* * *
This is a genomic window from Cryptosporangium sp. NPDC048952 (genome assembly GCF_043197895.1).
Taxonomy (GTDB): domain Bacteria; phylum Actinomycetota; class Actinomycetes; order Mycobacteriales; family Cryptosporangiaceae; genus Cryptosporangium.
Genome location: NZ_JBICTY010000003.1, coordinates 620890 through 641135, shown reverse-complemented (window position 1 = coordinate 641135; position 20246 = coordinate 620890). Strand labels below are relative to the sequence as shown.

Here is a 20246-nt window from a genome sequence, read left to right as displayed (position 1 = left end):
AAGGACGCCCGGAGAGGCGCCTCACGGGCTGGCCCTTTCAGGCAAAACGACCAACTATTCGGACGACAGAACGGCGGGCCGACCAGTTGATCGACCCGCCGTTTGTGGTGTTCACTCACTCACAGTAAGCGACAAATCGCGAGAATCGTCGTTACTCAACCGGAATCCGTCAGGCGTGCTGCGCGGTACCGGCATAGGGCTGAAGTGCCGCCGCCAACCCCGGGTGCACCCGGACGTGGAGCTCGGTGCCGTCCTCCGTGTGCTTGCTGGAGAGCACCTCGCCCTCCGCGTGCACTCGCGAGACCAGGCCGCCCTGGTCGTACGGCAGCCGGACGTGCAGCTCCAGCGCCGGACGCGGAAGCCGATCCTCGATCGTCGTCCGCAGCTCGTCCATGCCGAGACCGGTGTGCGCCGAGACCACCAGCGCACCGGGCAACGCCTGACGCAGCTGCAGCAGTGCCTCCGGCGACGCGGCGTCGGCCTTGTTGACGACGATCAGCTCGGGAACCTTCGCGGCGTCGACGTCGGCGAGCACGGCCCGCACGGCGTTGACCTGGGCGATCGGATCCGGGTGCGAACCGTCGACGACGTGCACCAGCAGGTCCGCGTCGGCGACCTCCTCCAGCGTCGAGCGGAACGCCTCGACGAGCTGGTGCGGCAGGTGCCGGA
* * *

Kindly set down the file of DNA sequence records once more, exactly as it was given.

This is a genomic window from Cryptosporangium sp. NPDC048952 (genome assembly GCF_043197895.1).
Taxonomy (GTDB): domain Bacteria; phylum Actinomycetota; class Actinomycetes; order Mycobacteriales; family Cryptosporangiaceae; genus Cryptosporangium.
Genome location: NZ_JBICTY010000003.1, coordinates 620890 through 641135, shown reverse-complemented (window position 1 = coordinate 641135; position 20246 = coordinate 620890). Strand labels below are relative to the sequence as shown.

Here is a 20246-nt window from a genome sequence, read left to right as displayed (position 1 = left end):
AAGGACGCCCGGAGAGGCGCCTCACGGGCTGGCCCTTTCAGGCAAAACGACCAACTATTCGGACGACAGAACGGCGGGCCGACCAGTTGATCGACCCGCCGTTTGTGGTGTTCACTCACTCACAGTAAGCGACAAATCGCGAGAATCGTCGTTACTCAACCGGAATCCGTCAGGCGTGCTGCGCGGTACCGGCATAGGGCTGAAGTGCCGCCGCCAACCCCGGGTGCACCCGGACGTGGAGCTCGGTGCCGTCCTCCGTGTGCTTGCTGGAGAGCACCTCGCCCTCCGCGTGCACTCGCGAGACCAGGCCGCCCTGGTCGTACGGCAGCCGGACGTGCAGCTCCAGCGCCGGACGCGGAAGCCGATCCTCGATCGTCGTCCGCAGCTCGTCCATGCCGAGACCGGTGTGCGCCGAGACCACCAGCGCACCGGGCAACGCCTGACGCAGCTGCAGCAGTGCCTCCGGCGACGCGGCGTCGGCCTTGTTGACGACGATCAGCTCGGGAACCTTCGCGGCGTCGACGTCGGCGAGCACGGCCCGCACGGCGTTGACCTGGGCGATCGGATCCGGGTGCGAACCGTCGACGACGTGCACCAGCAGGTCCGCGTCGGCGACCTCCTCCAGCGTCGAGCGGAACGCCTCGACGAGCTGGTGCGGCAGGTGCCGGA